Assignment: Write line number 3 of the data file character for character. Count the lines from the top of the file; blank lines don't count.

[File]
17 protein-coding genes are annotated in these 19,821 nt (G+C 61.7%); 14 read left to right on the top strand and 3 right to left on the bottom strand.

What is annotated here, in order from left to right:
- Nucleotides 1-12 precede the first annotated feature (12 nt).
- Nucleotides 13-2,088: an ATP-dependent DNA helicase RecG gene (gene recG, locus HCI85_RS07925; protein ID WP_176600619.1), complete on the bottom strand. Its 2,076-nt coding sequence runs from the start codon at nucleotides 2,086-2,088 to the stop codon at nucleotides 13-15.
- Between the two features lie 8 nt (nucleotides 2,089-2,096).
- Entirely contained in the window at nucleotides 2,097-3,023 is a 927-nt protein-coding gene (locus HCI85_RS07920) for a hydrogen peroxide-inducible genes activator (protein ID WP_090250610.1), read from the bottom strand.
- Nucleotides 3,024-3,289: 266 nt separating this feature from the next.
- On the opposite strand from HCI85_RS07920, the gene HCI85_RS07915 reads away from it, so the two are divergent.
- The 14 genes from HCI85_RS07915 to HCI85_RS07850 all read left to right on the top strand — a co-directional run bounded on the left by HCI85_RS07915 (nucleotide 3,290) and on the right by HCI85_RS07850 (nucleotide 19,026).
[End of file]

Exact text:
- Nucleotides 1-12 precede the first annotated feature (12 nt).